Ovarian Cancer

« Prevention & Screening »

Women and Daughters and Risk

Dr. Michael Birrer UAB Comprehensive Cancer Center

Ovarian cancer incidence rates are subtly dropping in the United States. This may be the result of more women evaluating their genetic risk of the disease and taking aggressive, preventative action.

Oncologists know that mutations of the BRCA gene—specifically BRCA1 and BRCA2—can increase the risk of developing both breast cancer and ovarian cancer. These gene mutations could be passed down among family members. In fact, if one of your first degree relatives carries a BRCA gene mutation, there is a 50-50 chance you’re carrying it, too. And because BRCA mutations aren’t tied to the X or Y sex chromosome, that blood relative does not need to be a woman. You’re just as likely to inherit the risks of cancers associated with BRCA from your father as you are from your mother. While BRCA1 and BRCA2 are traditionally associated with cancers specific to females—that is, breast and ovarian cancers—it is important to note they have been shown to increase the risks of prostate cancer, male breast cancer and pancreatic cancer as well.

All of these factors make genetic testing imperative, both for women diagnosed with ovarian cancer and for their family members.

Why All Women With Ovarian Cancer Should Be Tested

Dr. Michael Birrer,  Senior Scientist of the O’Neal Comprehensive Cancer Center, at UAB, says every woman diagnosed with ovarian cancer should undergo genetic testing. This suggestion echoes that of current guidelines, which recommend genetic tests for all women with ovarian cancer, regardless of age, specific type of ovarian cancer, or family history.

“Every single woman with ovarian cancer that walks through the door should get genetic testing,” Dr. Birrer says. “Complete genetic testing.”

In cases where genetic test results indicate that, yes, a woman with ovarian cancer is indeed carrying a BRCA gene mutation, Dr. Birrer says the appropriate next step should be a visit to a genetic counselor.

Genetic counselors can help direct women and their daughters, sons, and other relatives toward the best course of action. Often, this begins with repeating the genetic tests in a woman’s daughters to determine whether they have the mutation as well.

And if a daughter does test positive—though it is important to keep in mind that a BRCA mutation does not automatically mean a cancer diagnosis—several preventative measures for ovarian cancer are usually recommended, beginning when the daughter is 30 years old. (Prior to this time, no action is taken as the risk of ovarian cancer remains very low.)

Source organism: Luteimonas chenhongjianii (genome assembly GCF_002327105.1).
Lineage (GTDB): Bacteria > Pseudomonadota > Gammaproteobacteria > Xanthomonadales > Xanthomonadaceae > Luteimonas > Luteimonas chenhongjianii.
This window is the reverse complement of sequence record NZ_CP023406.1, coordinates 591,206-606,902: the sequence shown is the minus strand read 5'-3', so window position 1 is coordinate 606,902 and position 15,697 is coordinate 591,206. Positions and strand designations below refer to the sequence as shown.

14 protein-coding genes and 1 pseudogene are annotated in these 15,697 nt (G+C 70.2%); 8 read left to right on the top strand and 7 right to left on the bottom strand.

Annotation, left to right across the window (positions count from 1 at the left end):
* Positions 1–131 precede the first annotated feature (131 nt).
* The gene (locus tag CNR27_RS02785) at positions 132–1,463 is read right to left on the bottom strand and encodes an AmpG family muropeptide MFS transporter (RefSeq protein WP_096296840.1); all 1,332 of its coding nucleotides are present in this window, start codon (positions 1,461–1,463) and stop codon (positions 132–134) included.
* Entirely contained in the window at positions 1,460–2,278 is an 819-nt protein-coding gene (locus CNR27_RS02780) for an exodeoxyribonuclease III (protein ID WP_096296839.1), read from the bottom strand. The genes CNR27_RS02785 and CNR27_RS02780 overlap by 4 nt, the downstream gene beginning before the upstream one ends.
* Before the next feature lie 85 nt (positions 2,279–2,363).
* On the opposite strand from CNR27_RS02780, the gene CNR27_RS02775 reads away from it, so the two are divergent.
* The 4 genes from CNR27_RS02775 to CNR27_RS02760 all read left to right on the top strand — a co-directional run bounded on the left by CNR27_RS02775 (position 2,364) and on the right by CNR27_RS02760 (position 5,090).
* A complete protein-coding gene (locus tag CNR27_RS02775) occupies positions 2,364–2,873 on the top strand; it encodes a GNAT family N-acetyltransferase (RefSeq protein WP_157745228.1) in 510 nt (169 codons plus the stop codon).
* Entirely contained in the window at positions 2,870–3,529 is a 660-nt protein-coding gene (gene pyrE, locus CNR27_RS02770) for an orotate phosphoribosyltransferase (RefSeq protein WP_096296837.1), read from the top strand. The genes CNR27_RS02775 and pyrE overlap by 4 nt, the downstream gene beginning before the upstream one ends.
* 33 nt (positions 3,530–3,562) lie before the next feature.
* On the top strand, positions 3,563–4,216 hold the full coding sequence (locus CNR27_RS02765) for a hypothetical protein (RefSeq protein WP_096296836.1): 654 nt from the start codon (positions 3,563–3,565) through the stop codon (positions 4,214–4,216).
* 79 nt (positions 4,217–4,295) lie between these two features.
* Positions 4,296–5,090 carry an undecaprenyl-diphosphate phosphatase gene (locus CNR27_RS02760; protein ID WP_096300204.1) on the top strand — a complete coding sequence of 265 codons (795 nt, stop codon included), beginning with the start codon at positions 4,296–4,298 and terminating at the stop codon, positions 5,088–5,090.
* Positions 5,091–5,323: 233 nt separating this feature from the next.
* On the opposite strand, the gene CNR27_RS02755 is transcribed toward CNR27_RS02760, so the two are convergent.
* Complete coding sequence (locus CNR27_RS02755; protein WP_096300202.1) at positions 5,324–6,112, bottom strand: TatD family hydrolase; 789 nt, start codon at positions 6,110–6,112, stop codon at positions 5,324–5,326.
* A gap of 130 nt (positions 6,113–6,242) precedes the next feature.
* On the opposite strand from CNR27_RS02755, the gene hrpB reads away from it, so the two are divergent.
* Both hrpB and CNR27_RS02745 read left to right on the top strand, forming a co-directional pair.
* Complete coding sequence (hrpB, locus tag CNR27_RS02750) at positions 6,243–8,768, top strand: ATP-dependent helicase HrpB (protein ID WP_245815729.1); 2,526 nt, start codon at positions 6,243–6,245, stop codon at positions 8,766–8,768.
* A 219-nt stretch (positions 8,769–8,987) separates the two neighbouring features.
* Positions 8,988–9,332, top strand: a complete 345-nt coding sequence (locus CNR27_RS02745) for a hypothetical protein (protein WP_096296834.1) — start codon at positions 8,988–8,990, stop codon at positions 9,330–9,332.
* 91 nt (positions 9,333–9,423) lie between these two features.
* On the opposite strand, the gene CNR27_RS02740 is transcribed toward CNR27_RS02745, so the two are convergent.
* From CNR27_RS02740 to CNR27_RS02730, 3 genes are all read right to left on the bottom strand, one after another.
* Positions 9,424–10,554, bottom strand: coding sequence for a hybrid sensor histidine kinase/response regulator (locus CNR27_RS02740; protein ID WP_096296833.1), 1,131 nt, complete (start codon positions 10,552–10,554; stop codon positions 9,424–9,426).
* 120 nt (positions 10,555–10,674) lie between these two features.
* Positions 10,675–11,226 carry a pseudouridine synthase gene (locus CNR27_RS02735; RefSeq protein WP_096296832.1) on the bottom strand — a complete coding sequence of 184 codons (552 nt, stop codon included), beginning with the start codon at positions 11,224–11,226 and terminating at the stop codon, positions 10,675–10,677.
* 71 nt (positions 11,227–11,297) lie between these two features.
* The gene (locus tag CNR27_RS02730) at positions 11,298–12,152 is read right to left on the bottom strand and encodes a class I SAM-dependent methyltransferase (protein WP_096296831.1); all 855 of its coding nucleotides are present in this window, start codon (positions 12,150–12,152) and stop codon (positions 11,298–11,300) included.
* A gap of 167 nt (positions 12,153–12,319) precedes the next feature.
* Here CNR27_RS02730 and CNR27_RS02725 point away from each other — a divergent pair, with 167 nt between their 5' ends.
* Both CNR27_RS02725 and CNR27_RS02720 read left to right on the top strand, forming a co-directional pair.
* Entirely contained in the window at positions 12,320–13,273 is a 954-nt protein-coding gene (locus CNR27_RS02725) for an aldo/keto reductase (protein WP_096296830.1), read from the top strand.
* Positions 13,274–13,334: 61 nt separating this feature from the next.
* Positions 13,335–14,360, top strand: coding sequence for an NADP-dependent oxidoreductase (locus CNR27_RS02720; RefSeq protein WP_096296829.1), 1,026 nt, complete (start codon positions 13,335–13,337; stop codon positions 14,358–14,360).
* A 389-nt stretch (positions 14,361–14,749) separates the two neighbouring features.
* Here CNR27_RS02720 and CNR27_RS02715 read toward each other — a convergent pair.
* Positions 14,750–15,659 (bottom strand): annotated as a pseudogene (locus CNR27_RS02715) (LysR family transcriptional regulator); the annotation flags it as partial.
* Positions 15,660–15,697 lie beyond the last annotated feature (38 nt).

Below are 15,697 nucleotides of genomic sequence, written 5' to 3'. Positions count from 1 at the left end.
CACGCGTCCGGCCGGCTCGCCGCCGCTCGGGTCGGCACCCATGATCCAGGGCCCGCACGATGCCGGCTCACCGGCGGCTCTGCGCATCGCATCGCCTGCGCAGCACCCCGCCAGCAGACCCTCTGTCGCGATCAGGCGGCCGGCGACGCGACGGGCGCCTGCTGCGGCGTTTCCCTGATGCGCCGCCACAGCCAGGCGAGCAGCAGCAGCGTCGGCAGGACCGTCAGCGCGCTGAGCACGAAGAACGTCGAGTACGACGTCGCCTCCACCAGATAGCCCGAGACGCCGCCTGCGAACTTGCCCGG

Once the daughter reaches age 30, her doctor may begin a schedule of routine, fairly aggressive breast imaging tests, which consist of alternating mammograms and MRIs every six months.

“That’s pretty standard,” Dr. Birrer says. “And in fact, if it’s done correctly, we can detect the early development of breast cancer relatively sensitively and specifically.”

Aggressive Preventative Measures

Preventative tests in the wake of an identified BRCA mutation, however, are a bit more challenging for ovarian cancer than they are for breast cancer. Because there is no proven screening assay for ovarian cancer, even in this high-risk population, the next best recommendation is usually surgical removal of the ovaries and fallopian tubes.

These procedures, called prophylactic oophorectomies (preventative removal of the ovaries) and prophylactic bilateral salpingo-oophorectomies (preventative removal of the ovaries and both fallopian tubes) may sound drastic, but for women with high genetic risks, they can be life-saving.

(Of course, Dr. Birrer points out that these procedures are not recommended until after a woman has had the chance to have children.)

Some women with BRCA mutations may also choose to reduce their breast cancer risk with a surgical removal of both breasts, called a bilateral (double) mastectomy, Dr. Birrer says, simply because “they don’t want to worry about that stuff.”

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Dr. Michael Birrer is a Professor at the University of Alabama Birmingham. Read More

Ovarian Cancer: Screening and Risk

Ovarian cancer is notoriously hard to detect in the early stages when it’s most effectively treated. That’s why women should evaluate their risk factors for the disease and be vigilant about possible symptoms and warning signs.